Canada’s public health care system is under financial strain, with health care costs consuming over 40 per cent of all provincial government spending. Advances in medical technology, including pharmaceutical innovation, have been identified as a significant source of rising health care spending in many developed countries. Faced with aging populations, slower long-term annual economic growth, and the need to balance budget deficits, many developed countries around the world are looking at ways to address rising drug spending. Yet empirical evidence suggests that introducing new drugs can in fact offset, and even lower, overall health care spending.
Pharmaceutical innovation can also boost the output of an economy by reducing productivity losses due to disease and sickness. And it can enhance a country’s economic prospects and employment opportunities as a direct result of pharmaceutical development and production. Pharmaceutical development and production can encourage the training of the next wave of innovators and result in the development of deeper and more integrated life science clusters.
This report quantifies the health care and societal benefits of pharmaceutical innovation. The approach used in this report is different from most other standard pharmacoeconomic analyses that do not express both costs and benefits in monetary terms. Instead, the cost-benefit approach in this report provides an accounting framework in which the evidence can be used for fiscal planning purposes. It also illustrates the system-wide effect pharmaceutical treatment can have on the economy—a useful feature for informing reforms aimed at sustaining the health care system. The report does not examine the economic impact of pharmaceutical innovation from a production-related perspective.
This report captures the direct impact on health care costs, which include physicians, hospitals, drugs, and other spending related to health care. And the report also considers the impact on other societal costs, including costs related to short- or long-term disability, to early mortality, and to reductions in on-the-job productivity that are specifically related to diseases.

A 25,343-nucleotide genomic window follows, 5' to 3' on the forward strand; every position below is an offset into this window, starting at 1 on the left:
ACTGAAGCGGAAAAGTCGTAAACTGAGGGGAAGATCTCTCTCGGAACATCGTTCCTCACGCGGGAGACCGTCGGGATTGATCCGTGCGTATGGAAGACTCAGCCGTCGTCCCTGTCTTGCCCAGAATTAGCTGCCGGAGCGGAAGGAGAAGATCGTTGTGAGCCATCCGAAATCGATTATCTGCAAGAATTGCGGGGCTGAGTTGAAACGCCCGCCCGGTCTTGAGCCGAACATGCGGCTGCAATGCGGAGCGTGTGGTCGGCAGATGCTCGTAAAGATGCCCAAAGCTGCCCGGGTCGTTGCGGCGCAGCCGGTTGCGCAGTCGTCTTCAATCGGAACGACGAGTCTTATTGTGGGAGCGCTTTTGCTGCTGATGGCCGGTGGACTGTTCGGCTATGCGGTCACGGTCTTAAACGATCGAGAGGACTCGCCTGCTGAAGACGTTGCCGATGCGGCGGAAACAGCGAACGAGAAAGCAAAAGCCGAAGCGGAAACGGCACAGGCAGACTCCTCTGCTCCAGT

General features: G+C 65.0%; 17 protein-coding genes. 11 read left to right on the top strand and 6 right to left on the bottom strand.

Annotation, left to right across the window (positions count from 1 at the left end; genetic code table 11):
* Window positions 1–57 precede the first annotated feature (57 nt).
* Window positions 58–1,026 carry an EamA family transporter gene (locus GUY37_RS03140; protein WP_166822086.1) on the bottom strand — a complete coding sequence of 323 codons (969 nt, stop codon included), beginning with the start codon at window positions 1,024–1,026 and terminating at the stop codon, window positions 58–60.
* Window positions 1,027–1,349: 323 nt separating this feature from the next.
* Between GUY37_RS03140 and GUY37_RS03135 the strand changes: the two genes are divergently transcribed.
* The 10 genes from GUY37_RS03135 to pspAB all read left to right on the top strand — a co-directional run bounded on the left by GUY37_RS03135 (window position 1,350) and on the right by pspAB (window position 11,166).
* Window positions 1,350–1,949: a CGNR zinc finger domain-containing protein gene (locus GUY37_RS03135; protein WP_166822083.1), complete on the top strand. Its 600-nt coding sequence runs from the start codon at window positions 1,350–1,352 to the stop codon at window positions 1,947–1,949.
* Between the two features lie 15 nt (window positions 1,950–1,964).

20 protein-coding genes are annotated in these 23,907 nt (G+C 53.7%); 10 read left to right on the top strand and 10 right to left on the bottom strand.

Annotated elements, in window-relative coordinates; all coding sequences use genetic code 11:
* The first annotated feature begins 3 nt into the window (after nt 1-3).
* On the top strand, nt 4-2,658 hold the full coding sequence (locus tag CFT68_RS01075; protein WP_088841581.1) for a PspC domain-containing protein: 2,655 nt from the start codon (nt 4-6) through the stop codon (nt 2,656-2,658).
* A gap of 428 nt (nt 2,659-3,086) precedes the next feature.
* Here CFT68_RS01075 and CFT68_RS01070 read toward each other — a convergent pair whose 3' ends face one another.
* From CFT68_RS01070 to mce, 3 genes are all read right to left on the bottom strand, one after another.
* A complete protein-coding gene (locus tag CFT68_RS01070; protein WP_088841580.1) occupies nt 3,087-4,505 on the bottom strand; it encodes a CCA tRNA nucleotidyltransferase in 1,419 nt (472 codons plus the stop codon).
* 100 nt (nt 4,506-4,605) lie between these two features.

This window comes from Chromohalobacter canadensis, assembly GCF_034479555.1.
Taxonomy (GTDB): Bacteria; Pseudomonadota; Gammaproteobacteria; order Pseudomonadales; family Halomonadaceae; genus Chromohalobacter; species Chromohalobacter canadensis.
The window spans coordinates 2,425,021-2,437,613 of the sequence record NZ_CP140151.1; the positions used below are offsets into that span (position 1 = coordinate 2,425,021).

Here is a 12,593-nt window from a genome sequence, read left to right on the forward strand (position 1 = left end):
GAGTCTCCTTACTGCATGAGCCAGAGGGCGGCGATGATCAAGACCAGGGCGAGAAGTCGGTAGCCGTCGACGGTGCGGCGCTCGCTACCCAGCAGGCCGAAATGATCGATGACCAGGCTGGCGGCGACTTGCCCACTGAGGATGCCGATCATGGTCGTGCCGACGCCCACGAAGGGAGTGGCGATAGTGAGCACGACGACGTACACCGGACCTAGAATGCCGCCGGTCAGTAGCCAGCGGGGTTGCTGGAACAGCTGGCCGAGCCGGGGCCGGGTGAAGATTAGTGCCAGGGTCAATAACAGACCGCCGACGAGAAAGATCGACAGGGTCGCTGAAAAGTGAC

Over the past five years, the aggregate health and societal benefits outweighed the additional costs of treatment (compared with usual care or a placebo) for the classes of drugs examined for this report: ACE inhibitors, statins, biguanides, biological response modifiers, inhaled steroids, and prescription non-nicotine smoking cessation aids. (See Table 1.) These medications are currently used to treat four of the most common chronic disease conditions in Ontario: cerebrovascular disease, ischemic heart disease, asthma, and rheumatoid arthritis. They are also used to control and prevent health-related complications arising from four major risk factors for developing cardiovascular disease (both cerebrovascular disease and ischemic heart disease): high blood pressure, high cholesterol, diabetes, and smoking.
On a treatment-by-treatment basis, the combined health and societal benefits outweighed the additional cost of treatment innovation for four of the six classes of drugs examined—those used to treat diabetes, high blood pressure, high cholesterol, and asthma. (See Chart 1.)
Over the longer term, from 2013 to 2030, all six classes of drugs examined can expect to produce combined health and societal benefits that outweigh the costs associated with treatment. This includes biologic response modifiers, a relatively new and costly way to treat rheumatoid arthritis, and prescribed non-nicotine smoking cessation aids. Chart 2 shows that all the ratios projected for 2030 are higher than the comparable estimates for 2012.
This report examines two additional scenarios related to pharmaceutical treatment over 2013–30. The first scenario shows that improving patient compliance with prescribed pharmaceutical treatments would produce health and societal benefits that exceed those in the base-case scenario. The second scenario shows that new pharmaceutical innovation that offers higher clinical efficacy (but at a higher cost) would also boost health and societal benefits. While the efficacy and costs of the new pharmaceutical treatments incorporated in the scenario are hypothetical, the analysis confirms that a long-term perspective is necessary to objectively assess the costs and the associated benefits throughout the pharmaceutical product life cycle. This also suggests that investments made to facilitate pharmaceutical innovation need to be viewed over the long term, as the return on investment increases with time.
All three scenarios provide a perspective on the degree to which benefits and costs associated with pharmaceutical treatments are influenced not only by the type of treatment but also by the treatment’s efficacy, compliance, market penetration, and price. The projections suggest that policy-makers should consider the offsetting impact that pharmaceutical innovation can have on other health care costs and productivity enhancement.